A few hundred yards up and downriver from the Pearl brewery, the paved and landscaped banks of the San Antonio River border numerous interesting visitor spots. From the Alamo to the San Antonio Zoo to the Witte Natural History museum, there are more places to visit in this area alone than a short vacation would allow. Two stood out as being particularly noteworthy: the city Botanical Gardens and the San Antonio Museum of Art.

The 38-acre Botanical Garden features formal plantings, a children’s garden, water features and a trail planted with native Texas flora. All of those gardens are interesting, but the thing that sets this place apart is its futuristic conservatory building. The architecture is much different from that of the McNeely Conservatory at Como Park or any other conservatory in the United States for that matter.

The building’s designer, Emilio Ambasz of Argentina, was once the curator of design at the Museum of Modern Art in New York, and the conservatory’s architecture evokes a number of modernistic influences. Ambasz took full advantage of San Antonio’s mild climate by eschewing the typical hallway connections between conservatory rooms. Instead, he connected the conservatory’s five pavilions together using a verdant outdoor courtyard filled with green arcades that protect visitors from sun and to a lesser extent, rain.

This arrangement provides the conservatory an opportunity to use its vertical space in unique ways. Some of the plant areas, such as the fern room, are subterranean, cut 20 feet down into the earth, while others, such as the palm pavilion, soar six stories up. The whole idea, said the New York Times when the building opened, is that this place is meant to be a poetic essay on the relationship between manmade and natural structures.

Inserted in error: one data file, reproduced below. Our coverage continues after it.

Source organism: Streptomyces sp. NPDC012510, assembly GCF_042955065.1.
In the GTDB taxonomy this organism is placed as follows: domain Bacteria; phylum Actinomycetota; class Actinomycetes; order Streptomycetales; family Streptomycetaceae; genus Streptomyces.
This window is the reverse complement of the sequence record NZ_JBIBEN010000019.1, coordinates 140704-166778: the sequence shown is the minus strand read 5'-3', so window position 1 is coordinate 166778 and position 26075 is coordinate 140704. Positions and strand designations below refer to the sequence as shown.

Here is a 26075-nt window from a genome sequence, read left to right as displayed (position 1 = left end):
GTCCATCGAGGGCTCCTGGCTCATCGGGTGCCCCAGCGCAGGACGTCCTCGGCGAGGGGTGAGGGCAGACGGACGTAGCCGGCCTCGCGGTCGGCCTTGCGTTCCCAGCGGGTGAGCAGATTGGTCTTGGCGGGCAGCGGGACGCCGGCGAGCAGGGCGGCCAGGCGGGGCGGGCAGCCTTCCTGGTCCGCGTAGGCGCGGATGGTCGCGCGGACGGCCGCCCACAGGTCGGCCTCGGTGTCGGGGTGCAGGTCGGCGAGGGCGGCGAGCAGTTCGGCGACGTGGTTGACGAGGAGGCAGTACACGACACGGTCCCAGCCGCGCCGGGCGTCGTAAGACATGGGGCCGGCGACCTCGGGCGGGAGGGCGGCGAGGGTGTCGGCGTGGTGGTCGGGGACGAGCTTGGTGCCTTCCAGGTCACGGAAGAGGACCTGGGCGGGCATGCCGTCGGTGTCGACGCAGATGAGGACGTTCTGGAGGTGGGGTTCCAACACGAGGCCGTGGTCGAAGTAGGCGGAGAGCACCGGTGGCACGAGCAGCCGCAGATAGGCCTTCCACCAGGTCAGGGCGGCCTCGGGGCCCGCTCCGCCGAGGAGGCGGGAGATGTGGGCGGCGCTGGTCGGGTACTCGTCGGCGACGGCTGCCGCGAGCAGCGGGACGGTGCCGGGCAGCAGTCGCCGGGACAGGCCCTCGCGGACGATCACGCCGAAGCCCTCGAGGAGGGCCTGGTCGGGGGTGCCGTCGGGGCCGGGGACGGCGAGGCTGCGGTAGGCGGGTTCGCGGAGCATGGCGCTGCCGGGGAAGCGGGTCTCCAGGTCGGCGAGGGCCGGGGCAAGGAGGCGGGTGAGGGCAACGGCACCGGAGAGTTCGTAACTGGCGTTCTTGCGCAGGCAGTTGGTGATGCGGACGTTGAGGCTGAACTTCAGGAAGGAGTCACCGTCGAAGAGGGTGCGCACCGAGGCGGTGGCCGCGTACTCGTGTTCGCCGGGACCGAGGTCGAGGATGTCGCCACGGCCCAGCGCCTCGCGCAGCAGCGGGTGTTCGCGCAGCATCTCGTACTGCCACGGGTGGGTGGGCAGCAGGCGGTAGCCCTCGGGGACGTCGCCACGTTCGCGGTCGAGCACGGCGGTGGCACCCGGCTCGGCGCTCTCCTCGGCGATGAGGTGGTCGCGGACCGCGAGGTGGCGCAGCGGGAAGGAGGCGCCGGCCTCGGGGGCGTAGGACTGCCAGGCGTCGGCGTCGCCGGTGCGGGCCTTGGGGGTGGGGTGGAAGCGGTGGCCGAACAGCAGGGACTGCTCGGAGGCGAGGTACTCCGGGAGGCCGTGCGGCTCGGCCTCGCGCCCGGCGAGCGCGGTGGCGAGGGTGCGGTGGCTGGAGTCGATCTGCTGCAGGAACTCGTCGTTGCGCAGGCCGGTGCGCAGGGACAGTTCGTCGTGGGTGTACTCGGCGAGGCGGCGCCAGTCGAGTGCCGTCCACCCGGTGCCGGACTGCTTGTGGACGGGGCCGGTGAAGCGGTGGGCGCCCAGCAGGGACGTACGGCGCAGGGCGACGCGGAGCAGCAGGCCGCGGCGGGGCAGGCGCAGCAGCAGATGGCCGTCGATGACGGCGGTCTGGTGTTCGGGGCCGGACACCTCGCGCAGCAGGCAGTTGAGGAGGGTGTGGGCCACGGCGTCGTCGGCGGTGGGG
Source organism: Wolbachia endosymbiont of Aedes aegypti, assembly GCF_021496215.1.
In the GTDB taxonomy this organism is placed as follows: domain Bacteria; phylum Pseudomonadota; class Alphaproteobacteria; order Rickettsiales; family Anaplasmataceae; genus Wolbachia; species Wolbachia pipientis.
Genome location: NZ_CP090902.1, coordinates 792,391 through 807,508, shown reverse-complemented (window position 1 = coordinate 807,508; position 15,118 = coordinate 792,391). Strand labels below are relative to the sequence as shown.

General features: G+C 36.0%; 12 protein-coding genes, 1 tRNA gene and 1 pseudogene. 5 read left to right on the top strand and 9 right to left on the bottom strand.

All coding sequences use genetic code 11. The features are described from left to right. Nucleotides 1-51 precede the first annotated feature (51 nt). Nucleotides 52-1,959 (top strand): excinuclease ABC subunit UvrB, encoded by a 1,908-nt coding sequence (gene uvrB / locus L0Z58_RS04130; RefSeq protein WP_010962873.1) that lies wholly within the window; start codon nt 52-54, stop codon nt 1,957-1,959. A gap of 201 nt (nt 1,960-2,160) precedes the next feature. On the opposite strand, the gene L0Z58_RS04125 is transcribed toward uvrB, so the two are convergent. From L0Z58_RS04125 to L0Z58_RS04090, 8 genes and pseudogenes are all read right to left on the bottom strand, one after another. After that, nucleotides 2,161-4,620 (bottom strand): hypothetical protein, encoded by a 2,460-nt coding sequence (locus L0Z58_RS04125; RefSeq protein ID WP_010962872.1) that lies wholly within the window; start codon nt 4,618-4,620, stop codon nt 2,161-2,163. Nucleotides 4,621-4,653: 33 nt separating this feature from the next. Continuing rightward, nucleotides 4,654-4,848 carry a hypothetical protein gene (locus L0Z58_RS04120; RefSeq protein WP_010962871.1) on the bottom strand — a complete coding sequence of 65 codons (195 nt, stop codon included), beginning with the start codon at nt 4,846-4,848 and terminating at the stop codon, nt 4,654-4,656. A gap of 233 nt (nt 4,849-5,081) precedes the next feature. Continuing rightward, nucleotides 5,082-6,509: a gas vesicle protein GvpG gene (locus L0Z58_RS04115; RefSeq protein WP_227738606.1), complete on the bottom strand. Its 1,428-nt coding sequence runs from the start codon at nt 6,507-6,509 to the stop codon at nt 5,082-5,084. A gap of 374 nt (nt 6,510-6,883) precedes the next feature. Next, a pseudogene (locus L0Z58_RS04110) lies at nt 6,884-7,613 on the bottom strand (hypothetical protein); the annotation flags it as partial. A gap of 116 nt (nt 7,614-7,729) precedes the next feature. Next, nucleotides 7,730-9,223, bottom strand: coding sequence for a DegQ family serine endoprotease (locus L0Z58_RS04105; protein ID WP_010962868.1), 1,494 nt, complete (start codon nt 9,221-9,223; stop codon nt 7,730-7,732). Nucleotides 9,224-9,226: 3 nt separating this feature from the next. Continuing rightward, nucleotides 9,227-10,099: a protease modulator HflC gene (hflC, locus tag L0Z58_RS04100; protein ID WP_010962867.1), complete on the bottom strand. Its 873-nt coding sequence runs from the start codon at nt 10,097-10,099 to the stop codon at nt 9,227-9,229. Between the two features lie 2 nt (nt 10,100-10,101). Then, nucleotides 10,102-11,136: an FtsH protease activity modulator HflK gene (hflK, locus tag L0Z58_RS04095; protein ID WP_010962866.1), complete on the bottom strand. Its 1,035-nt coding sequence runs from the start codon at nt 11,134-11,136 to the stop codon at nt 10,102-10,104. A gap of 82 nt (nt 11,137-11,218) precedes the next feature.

San Antonio’s warm climate means that most visitor attractions are built with fair weather in mind. But what does one do when the weather is lousy? One excellent option is the San Antonio Museum of Art. It is often overlooked because of competition with SeaWorld, Six Flags, the River Walk and other well-advertised outdoor venues. Encountering a day full of rain, I happened upon one of the most underrated art museums in the country.

It’s a large, bright place, and unlike most art museums, there’s nary a guard around, at least that can be readily seen. While I’m certain they don’t allow any touching of the artworks, it’s a far more laid-back place than any other museum I’ve walked through.

The museum has a fine assembly of American paintings and sculptures, including works by Gilbert Stuart, Albert Bierstadt and John Singer Sargent. But the place hangs its hat upon its outstanding ancient Mediterranean art collection as well as a world-class display of Latin American works.

The collection from Egypt, Greece and Rome is vast and attractively displayed. There’s more ancient and well interpreted Greek amphorae and Roman statuary than you can shake an Egyptian mummy’s hand at. When Classical world fatigue sets in, you can move on to something completely different, an expansive display of Latin American art divided into pre-Columbian, Spanish Colonial, Contemporary and Folk Art galleries. The four galleries include works that span 4,000 years and contain paintings, sculpture, works on paper, and other objects from Mexico, Central America and South America.